Monthly Archives: February 2015

The dangerous silence of academic researchers

Three years ago, I was invited to testify before the New York City Board of Health about a proposed law to cap the portion size of sugary drinks served in restaurants. This request didn’t come as a surprise. After all, I had published several well-cited articles linking these beverages to childhood obesity. What did catch […] … learn more→

Thesis know-how – reporting on ‘ethics’

I’ve read a number of theses which take a pretty cursory approach to ethical matters. The most worrying are those that simply make a short statement which reports that the research was approved by the relevant university ethics committee and/or meets the ethical guidelines issued by such and such a learned society. Now I find […] … learn more→

Dark Leviathan

The Hidden Wiki holds the keys to a secret internet. To reach it, you need a special browser that can access ‘Tor Hidden Services’ – websites that have chosen to obscure their physical location. But even this browser isn’t enough. Like the Isla de Muerta in the film Pirates of the Caribbean, the landmarks of […] … learn more→

Higher Education as boiler Room, 0art 2

So, last time around, I was examining the vision of the modern university, as presented by a highly paid Poo Bah, who despite his complex job justifying (supposedly) $900,000 a year plus extraordinary benefits, had plenty of time to write a book. First part of his vision was to turn mathematics into a boiler room, […] … learn more→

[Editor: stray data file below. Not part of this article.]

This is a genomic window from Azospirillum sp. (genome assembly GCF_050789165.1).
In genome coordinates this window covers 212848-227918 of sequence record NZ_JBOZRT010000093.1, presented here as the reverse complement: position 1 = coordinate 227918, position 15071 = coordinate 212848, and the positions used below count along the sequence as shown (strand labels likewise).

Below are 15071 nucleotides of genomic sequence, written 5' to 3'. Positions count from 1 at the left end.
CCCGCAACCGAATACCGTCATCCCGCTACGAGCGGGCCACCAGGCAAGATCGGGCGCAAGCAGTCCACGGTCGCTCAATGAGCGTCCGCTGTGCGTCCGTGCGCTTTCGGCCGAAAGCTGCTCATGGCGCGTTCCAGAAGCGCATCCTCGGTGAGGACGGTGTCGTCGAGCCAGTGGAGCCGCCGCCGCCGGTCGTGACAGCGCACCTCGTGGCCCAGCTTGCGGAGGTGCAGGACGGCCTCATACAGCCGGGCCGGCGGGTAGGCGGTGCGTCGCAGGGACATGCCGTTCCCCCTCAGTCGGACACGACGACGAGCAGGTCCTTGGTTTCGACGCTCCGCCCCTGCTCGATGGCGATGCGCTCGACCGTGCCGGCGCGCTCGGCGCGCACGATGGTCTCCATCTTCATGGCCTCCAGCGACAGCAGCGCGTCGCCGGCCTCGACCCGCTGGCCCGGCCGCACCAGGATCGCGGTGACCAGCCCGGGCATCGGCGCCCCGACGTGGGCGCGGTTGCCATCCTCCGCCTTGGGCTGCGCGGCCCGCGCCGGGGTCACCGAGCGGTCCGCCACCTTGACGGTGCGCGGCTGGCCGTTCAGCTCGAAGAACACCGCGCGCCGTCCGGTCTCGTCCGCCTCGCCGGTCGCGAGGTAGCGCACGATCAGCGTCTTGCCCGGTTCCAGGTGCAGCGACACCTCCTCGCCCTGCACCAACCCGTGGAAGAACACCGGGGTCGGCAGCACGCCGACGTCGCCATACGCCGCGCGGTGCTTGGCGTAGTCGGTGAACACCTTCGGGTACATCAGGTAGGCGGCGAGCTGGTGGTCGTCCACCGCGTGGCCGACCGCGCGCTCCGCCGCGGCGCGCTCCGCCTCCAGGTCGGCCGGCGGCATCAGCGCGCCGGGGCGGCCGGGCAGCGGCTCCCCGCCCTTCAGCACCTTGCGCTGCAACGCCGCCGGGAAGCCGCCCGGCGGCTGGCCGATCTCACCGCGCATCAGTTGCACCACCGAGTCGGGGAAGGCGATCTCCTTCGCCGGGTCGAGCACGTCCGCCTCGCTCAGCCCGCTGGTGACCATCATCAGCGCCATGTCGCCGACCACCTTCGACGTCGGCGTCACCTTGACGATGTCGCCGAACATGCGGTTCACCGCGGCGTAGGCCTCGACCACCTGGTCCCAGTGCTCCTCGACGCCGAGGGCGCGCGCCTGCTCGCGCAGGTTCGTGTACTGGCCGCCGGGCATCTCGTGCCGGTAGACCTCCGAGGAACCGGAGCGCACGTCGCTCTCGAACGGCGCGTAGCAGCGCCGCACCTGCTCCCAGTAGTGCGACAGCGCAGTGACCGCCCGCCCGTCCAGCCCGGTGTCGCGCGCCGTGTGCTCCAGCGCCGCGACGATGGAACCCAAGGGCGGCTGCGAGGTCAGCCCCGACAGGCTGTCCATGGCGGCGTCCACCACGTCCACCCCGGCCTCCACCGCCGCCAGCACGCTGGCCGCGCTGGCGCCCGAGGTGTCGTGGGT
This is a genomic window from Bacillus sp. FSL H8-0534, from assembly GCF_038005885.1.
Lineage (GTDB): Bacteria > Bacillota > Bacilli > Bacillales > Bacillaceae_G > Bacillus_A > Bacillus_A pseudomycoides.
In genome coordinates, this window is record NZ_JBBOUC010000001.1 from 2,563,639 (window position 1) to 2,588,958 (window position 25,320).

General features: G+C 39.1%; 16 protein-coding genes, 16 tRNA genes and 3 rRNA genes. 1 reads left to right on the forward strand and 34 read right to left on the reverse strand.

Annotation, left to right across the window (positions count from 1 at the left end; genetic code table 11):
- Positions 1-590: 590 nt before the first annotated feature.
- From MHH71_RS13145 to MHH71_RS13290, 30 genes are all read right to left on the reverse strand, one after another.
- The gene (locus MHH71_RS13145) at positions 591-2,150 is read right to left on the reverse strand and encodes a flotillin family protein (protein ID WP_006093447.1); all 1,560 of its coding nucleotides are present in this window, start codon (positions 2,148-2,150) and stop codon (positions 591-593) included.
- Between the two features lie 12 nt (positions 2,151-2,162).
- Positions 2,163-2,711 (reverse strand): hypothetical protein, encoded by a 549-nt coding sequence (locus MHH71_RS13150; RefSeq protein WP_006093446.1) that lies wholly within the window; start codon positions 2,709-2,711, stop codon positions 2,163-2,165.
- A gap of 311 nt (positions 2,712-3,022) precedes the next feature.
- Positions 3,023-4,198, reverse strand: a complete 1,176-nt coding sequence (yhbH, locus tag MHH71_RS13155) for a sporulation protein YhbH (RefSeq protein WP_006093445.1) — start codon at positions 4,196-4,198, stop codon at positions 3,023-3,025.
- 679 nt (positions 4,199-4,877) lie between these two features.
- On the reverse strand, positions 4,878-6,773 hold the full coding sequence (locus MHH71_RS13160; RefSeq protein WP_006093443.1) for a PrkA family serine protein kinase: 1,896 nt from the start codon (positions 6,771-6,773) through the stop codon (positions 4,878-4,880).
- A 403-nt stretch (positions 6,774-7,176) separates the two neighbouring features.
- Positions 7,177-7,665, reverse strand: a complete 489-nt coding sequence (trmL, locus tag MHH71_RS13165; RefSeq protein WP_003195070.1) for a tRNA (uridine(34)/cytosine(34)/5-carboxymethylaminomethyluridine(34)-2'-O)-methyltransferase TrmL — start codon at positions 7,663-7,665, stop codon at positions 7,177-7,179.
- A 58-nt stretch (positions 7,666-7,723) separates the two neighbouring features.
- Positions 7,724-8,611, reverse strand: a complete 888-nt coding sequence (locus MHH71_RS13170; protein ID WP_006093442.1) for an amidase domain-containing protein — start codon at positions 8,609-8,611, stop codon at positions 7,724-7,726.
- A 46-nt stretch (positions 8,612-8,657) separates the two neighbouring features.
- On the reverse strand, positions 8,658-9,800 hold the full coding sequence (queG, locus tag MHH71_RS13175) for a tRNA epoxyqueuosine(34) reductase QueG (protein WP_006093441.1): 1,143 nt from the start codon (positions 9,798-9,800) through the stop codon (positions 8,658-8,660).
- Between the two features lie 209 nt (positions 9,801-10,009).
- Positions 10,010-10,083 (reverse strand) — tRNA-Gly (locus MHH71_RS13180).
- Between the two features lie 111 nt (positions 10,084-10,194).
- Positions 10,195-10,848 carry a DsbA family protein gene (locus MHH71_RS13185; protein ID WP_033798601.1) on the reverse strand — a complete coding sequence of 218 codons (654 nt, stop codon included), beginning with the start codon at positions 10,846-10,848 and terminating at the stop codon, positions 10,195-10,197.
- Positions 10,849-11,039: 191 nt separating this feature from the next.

On Attention Surplus Disorder

Writing requires huge amounts of solitude. What I’ve done to soften the harshness of that choice is that I don’t write all the time. I like to go out- which includes traveling; I can’t write when I travel. I like to talk. I like to listen. I like to look and to watch. Maybe I […] … learn more→

The crisis in Higher Education?

Whenever someone starts by saying that the problems with something or other are well known, watch out. That person is certain to follow with enumeration of ill-understood issues and solutions showing little knowledge of the complexities of the situation—and all human situations are complex. The phrase, “The problems with… are well known,” is little more […] … learn more→

We can’t judge Community Colleges’ success by the numbers

I am a community-college teacher jumping with joy at President Obama’s America’s College Promise proposal, which would undoubtedly send more students to community colleges. But I can’t help but ask: Doesn’t he know that, by federal accountability standards, we’re an abysmal failure? As Eduardo Porter writes in The New York Times, “precious few of the […] … learn more→

Deniers vs alarmists? It’s time to lose the climate debate labels

The climate debate seems to be as polarised as ever. While joint political pledges offer some hope that climate change no longer has to be a partisan issue, a look at the comments below most articles on global warming says otherwise. Some put this is down to differing core values, others point to psychological outlooks. […] … learn more→

Community College Online

Since American community college students are more likely to be older, commute to school, work part-time, and care for dependents than their public four-year and private nonprofit counterparts, they need access to more flexible pathways that meet their needs and move them toward a credential. Community College Online, a new report released today by New […] … learn more→

Studying “whiteness” threatens whites?

Lee Bebout, an Assistant Professor at Arizona State University, is teaching a Topics in Critical Theory course this semester. From what I can tell, it’s one of those courses passed around from professor to professor based on a proposed theme for the semester, one generally approved by a departmental committee. Bebout’s theme is “U.S. Race […] … learn more→